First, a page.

Nigerian Navy Special Boat Service commandos steer a RHIB

5 February, 2014

The liberation of three Indian nationals kidnapped in Equatorial Guinea by Nigerian defence and security forces which occurred recently, it has emerged, stemmed from a collaborative effort between personnel of the Nigerian Army, Nigerian Navy and the State Security Service operating under the auspices of the Joint Task Force in the Niger Delta.

These details were contained in a press statement made available to Beegeagle’s Blog and signed by the Media Coordinator of the Joint Task Force (OP PULO SHIELD), Colonel Onyema Nwachukwu. The statement reads:

“A combined crack squad of 130 Battalion of the Joint Task Force, the Nigerian Navy and the State Security Department in Rivers State, have rescued 3 Indians abducted by a gang of nine Kidnappers in Rivers state.

The Indians, Messrs. Kanishk Johrar, Mohinder Saini, and Balwinder Singh were abducted about a month ago on board a fishing trawler at Malabo and brought into the shores of Nigerian waters by the gang, which demanded a million dollar ransom.

“The combined security squad swung into action after tracking the abductors to their hide out at Abissa, a small fishing port in Akuku’ Toru, Local Government Area of Rivers State, arresting five suspects while others are still on the run.

“In a separate development, troops of 3, 19 and 195 Battalions of Sector 1 anti illegal oil bunkering squads of the Joint Task Force OPERATION PULO SHIELD have uncovered and scuttled 12 illegal oil distillation camps at Agbede forest, Obi-Ayagha and Otegele communities in Etsako West, Ugheli South and Warri South West Local Government Areas of Delta State.

During the clamp down, the troops uncovered 28 Cotonou boats, 24 underground storage tanks containing about 70,000 litres of illegally distilled Automotive Gas Oil , 547 steel drums, 5 surface tanks, 22 plastic tanks all filled with suspected illegally refined Automotive Gas Oil (AGO).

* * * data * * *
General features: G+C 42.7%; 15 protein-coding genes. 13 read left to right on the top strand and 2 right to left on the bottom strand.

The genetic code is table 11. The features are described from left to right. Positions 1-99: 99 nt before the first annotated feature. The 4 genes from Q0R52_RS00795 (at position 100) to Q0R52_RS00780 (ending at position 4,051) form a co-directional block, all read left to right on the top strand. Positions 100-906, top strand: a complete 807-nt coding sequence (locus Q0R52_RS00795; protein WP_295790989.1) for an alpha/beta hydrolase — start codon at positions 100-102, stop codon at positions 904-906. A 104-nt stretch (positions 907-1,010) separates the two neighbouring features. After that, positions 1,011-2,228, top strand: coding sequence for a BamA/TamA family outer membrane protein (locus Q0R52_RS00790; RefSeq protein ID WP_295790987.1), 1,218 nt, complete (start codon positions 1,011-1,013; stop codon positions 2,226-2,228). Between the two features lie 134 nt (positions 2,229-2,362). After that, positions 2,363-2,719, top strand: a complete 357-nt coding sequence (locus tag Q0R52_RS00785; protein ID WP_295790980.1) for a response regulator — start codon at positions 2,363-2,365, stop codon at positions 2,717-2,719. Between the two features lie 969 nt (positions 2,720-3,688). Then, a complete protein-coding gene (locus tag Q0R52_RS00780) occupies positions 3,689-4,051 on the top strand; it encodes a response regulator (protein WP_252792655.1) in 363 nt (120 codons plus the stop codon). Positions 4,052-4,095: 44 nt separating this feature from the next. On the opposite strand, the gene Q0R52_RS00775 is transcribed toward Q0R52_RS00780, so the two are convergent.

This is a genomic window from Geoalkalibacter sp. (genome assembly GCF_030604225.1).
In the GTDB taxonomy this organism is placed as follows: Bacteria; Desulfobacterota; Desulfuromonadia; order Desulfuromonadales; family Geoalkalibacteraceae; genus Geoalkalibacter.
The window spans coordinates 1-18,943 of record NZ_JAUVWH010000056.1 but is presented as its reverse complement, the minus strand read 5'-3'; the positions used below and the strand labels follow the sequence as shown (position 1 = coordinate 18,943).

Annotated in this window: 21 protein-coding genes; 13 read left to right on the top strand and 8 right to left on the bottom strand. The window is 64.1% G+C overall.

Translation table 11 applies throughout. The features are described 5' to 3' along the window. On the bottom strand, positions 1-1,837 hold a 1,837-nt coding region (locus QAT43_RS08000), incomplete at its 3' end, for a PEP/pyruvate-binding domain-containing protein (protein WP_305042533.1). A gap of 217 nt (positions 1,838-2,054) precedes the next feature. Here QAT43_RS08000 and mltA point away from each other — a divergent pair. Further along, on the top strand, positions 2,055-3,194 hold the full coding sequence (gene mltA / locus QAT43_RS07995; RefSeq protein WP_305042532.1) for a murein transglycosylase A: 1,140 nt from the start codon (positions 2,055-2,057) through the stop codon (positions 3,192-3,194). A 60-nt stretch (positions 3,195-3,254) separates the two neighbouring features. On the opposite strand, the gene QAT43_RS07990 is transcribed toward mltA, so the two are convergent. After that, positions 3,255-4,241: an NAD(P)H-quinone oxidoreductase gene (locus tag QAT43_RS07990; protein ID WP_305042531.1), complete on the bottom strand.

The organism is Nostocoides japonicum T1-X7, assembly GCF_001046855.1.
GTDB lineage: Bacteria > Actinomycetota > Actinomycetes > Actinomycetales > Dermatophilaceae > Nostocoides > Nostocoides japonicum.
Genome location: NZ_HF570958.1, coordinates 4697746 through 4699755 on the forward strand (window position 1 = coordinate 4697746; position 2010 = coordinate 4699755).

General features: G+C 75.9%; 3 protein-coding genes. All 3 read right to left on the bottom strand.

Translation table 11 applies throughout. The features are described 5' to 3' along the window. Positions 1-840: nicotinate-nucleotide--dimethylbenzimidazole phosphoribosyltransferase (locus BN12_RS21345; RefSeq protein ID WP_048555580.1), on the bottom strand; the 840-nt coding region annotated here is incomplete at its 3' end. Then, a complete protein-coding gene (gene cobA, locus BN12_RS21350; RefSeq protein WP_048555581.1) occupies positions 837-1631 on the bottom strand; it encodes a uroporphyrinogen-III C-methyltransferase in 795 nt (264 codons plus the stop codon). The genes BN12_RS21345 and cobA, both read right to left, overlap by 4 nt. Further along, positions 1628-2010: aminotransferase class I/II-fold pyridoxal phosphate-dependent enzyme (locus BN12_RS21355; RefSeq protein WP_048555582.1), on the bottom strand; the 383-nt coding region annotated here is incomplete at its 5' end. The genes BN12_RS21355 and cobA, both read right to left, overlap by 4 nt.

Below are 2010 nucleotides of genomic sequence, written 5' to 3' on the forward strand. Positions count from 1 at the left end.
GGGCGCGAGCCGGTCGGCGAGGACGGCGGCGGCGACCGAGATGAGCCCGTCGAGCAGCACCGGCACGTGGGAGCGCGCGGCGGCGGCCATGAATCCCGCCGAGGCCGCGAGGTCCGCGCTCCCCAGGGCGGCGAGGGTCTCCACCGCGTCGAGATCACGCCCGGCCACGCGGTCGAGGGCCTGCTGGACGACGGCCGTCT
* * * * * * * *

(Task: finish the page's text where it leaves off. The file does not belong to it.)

Other items discovered include 5 speedboats loaded with 150 drums of illegally refined AGO, 47 fabricated steel pots and 37 ovens used for cooking illegally sourced crude oil. Ten suspects nabbed during the operation are currently in the headquarters for further investigations.

“Seven other suspects were also arrested by the troops for pipeline vandalism and oil related crimes. Four of the suspects were apprehended for vandalizing a pipeline belonging to PPMC at Okuejeba, while three others were arrested along Chanomi Creek in Warri South West for indulging in acts of pipeline vandalism in the area. The suspects are in custody of 3 and 19 Battalions for preliminary investigations before they will be handed over to appropriate prosecuting agencies.

“In similar operations, troops of 29 Battalion and 343 Regiment of Sector 2 anti oil theft squads of the JTF conducting pipeline patrols along Brass-Tebidada Agip pipeline have scuttled illegal oil distillation camps along Alakari general area and Lasukugbene community in Southern Ijaw Local Government Area of Bayelsa state.

“In the 10-day anti illegal oil bunkering operations, the troops employed swamp buggies to destroy emerging illegal oil refineries, scuttling 29 illegal oil bunkering cooking points, and surface tanks situated near a Well Head “Alake 008” at Alakiri general area.

The troops also discovered and scuttled one wooden boat, 6 illegal crude oil dumps and 20 metal drums containing illegally refined AGO.
During the anti oil theft operations, which lasted from 20 January – 2 February 2014, seventeen suspects were arrested for oil theft related offences and are currently undergoing preliminary investigations before they will be handed over to relevant prosecuting agencies for prosecution”

About beegeagle

BEEG EAGLE -perspectives of an opinionated Nigerian male with a keen interest in Geopolitics, Defence and Strategic Studies
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  1. doziex says:

    It’s about time.
    Excess Defense Items, is the way to go.

    • Are James says:

      The US has tons and tons of them.
      Even 10% of the Coast Guard surplus items alone would go a long way in helping the Navy achieve better policing the Gulf of Guinea

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